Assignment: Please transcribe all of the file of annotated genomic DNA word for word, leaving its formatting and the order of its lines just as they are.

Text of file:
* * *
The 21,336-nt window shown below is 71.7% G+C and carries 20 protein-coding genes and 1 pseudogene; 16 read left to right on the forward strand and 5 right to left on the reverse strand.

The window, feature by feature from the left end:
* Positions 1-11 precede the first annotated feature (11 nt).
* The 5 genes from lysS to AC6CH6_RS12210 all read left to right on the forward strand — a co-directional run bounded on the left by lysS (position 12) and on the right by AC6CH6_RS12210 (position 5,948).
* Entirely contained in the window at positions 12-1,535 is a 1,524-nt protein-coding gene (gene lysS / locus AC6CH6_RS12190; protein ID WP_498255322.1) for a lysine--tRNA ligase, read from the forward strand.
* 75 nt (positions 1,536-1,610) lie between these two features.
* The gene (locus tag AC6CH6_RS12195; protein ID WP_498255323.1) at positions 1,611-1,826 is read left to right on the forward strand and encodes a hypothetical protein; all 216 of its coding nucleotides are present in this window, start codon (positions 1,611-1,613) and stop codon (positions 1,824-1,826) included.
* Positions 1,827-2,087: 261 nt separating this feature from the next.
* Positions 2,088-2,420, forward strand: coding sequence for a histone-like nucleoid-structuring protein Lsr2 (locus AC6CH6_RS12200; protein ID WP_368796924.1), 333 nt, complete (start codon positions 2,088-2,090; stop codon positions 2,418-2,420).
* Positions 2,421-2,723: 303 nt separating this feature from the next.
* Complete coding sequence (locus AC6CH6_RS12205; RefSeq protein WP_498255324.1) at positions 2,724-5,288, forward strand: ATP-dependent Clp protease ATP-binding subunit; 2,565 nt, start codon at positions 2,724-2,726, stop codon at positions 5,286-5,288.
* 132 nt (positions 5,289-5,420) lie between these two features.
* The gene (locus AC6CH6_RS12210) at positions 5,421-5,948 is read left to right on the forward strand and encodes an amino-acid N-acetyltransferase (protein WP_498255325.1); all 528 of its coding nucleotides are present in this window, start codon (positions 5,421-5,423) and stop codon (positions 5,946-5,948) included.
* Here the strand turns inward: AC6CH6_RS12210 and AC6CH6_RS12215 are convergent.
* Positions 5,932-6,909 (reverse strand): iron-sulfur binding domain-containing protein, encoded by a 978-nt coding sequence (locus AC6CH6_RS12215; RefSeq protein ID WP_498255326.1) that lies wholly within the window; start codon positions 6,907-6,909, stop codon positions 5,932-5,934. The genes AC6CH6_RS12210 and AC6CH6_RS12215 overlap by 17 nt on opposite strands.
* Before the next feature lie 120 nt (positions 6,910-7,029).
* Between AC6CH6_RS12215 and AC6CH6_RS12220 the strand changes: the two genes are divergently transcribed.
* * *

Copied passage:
The 21,336-nt window shown below is 71.7% G+C and carries 20 protein-coding genes and 1 pseudogene; 16 read left to right on the forward strand and 5 right to left on the reverse strand.

The window, feature by feature from the left end:
* Positions 1-11 precede the first annotated feature (11 nt).
* The 5 genes from lysS to AC6CH6_RS12210 all read left to right on the forward strand — a co-directional run bounded on the left by lysS (position 12) and on the right by AC6CH6_RS12210 (position 5,948).
* Entirely contained in the window at positions 12-1,535 is a 1,524-nt protein-coding gene (gene lysS / locus AC6CH6_RS12190; protein ID WP_498255322.1) for a lysine--tRNA ligase, read from the forward strand.
* 75 nt (positions 1,536-1,610) lie between these two features.
* The gene (locus tag AC6CH6_RS12195; protein ID WP_498255323.1) at positions 1,611-1,826 is read left to right on the forward strand and encodes a hypothetical protein; all 216 of its coding nucleotides are present in this window, start codon (positions 1,611-1,613) and stop codon (positions 1,824-1,826) included.
* Positions 1,827-2,087: 261 nt separating this feature from the next.
* Positions 2,088-2,420, forward strand: coding sequence for a histone-like nucleoid-structuring protein Lsr2 (locus AC6CH6_RS12200; protein ID WP_368796924.1), 333 nt, complete (start codon positions 2,088-2,090; stop codon positions 2,418-2,420).
* Positions 2,421-2,723: 303 nt separating this feature from the next.
* Complete coding sequence (locus AC6CH6_RS12205; RefSeq protein WP_498255324.1) at positions 2,724-5,288, forward strand: ATP-dependent Clp protease ATP-binding subunit; 2,565 nt, start codon at positions 2,724-2,726, stop codon at positions 5,286-5,288.
* 132 nt (positions 5,289-5,420) lie between these two features.
* The gene (locus AC6CH6_RS12210) at positions 5,421-5,948 is read left to right on the forward strand and encodes an amino-acid N-acetyltransferase (protein WP_498255325.1); all 528 of its coding nucleotides are present in this window, start codon (positions 5,421-5,423) and stop codon (positions 5,946-5,948) included.
* Here the strand turns inward: AC6CH6_RS12210 and AC6CH6_RS12215 are convergent.
* Positions 5,932-6,909 (reverse strand): iron-sulfur binding domain-containing protein, encoded by a 978-nt coding sequence (locus AC6CH6_RS12215; RefSeq protein ID WP_498255326.1) that lies wholly within the window; start codon positions 6,907-6,909, stop codon positions 5,932-5,934. The genes AC6CH6_RS12210 and AC6CH6_RS12215 overlap by 17 nt on opposite strands.
* Before the next feature lie 120 nt (positions 6,910-7,029).
* Between AC6CH6_RS12215 and AC6CH6_RS12220 the strand changes: the two genes are divergently transcribed.